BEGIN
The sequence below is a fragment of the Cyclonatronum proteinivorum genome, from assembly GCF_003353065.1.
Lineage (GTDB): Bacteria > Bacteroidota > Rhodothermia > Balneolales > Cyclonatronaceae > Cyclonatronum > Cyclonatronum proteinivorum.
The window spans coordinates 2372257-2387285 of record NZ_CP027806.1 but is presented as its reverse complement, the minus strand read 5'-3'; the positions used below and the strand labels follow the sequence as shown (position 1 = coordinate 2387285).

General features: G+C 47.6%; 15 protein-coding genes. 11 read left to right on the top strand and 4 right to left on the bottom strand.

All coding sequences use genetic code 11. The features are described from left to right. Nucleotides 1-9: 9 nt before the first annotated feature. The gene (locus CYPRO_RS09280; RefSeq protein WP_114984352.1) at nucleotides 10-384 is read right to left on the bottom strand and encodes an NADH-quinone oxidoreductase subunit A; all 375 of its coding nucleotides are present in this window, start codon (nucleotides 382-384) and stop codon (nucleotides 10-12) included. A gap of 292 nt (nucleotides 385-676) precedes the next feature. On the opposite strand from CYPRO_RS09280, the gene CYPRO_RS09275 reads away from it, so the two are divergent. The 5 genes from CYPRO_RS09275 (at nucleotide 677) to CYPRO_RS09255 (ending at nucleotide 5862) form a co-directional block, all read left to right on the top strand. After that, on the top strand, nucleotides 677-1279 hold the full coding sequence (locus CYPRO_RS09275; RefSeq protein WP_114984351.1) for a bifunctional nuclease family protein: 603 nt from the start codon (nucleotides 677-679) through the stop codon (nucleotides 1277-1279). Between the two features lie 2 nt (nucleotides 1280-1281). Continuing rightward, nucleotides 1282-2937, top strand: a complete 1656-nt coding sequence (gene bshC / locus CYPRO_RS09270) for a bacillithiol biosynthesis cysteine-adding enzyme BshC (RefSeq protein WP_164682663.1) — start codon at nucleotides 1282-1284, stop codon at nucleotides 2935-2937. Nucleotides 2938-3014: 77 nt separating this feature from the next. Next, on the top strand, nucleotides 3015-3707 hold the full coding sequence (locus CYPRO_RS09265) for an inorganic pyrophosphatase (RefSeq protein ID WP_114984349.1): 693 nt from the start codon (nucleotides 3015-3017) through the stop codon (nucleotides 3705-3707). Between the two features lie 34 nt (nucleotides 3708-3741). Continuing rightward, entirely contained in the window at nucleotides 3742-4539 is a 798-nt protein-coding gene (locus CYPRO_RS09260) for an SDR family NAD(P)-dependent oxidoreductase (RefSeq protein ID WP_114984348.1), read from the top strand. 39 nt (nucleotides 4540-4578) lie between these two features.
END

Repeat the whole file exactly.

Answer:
The sequence below is a fragment of the Cyclonatronum proteinivorum genome, from assembly GCF_003353065.1.
Lineage (GTDB): Bacteria > Bacteroidota > Rhodothermia > Balneolales > Cyclonatronaceae > Cyclonatronum > Cyclonatronum proteinivorum.
The window spans coordinates 2372257-2387285 of record NZ_CP027806.1 but is presented as its reverse complement, the minus strand read 5'-3'; the positions used below and the strand labels follow the sequence as shown (position 1 = coordinate 2387285).

General features: G+C 47.6%; 15 protein-coding genes. 11 read left to right on the top strand and 4 right to left on the bottom strand.

All coding sequences use genetic code 11. The features are described from left to right. Nucleotides 1-9: 9 nt before the first annotated feature. The gene (locus CYPRO_RS09280; RefSeq protein WP_114984352.1) at nucleotides 10-384 is read right to left on the bottom strand and encodes an NADH-quinone oxidoreductase subunit A; all 375 of its coding nucleotides are present in this window, start codon (nucleotides 382-384) and stop codon (nucleotides 10-12) included. A gap of 292 nt (nucleotides 385-676) precedes the next feature. On the opposite strand from CYPRO_RS09280, the gene CYPRO_RS09275 reads away from it, so the two are divergent. The 5 genes from CYPRO_RS09275 (at nucleotide 677) to CYPRO_RS09255 (ending at nucleotide 5862) form a co-directional block, all read left to right on the top strand. After that, on the top strand, nucleotides 677-1279 hold the full coding sequence (locus CYPRO_RS09275; RefSeq protein WP_114984351.1) for a bifunctional nuclease family protein: 603 nt from the start codon (nucleotides 677-679) through the stop codon (nucleotides 1277-1279). Between the two features lie 2 nt (nucleotides 1280-1281). Continuing rightward, nucleotides 1282-2937, top strand: a complete 1656-nt coding sequence (gene bshC / locus CYPRO_RS09270) for a bacillithiol biosynthesis cysteine-adding enzyme BshC (RefSeq protein WP_164682663.1) — start codon at nucleotides 1282-1284, stop codon at nucleotides 2935-2937. Nucleotides 2938-3014: 77 nt separating this feature from the next. Next, on the top strand, nucleotides 3015-3707 hold the full coding sequence (locus CYPRO_RS09265) for an inorganic pyrophosphatase (RefSeq protein ID WP_114984349.1): 693 nt from the start codon (nucleotides 3015-3017) through the stop codon (nucleotides 3705-3707). Between the two features lie 34 nt (nucleotides 3708-3741). Continuing rightward, entirely contained in the window at nucleotides 3742-4539 is a 798-nt protein-coding gene (locus CYPRO_RS09260) for an SDR family NAD(P)-dependent oxidoreductase (RefSeq protein ID WP_114984348.1), read from the top strand. 39 nt (nucleotides 4540-4578) lie between these two features.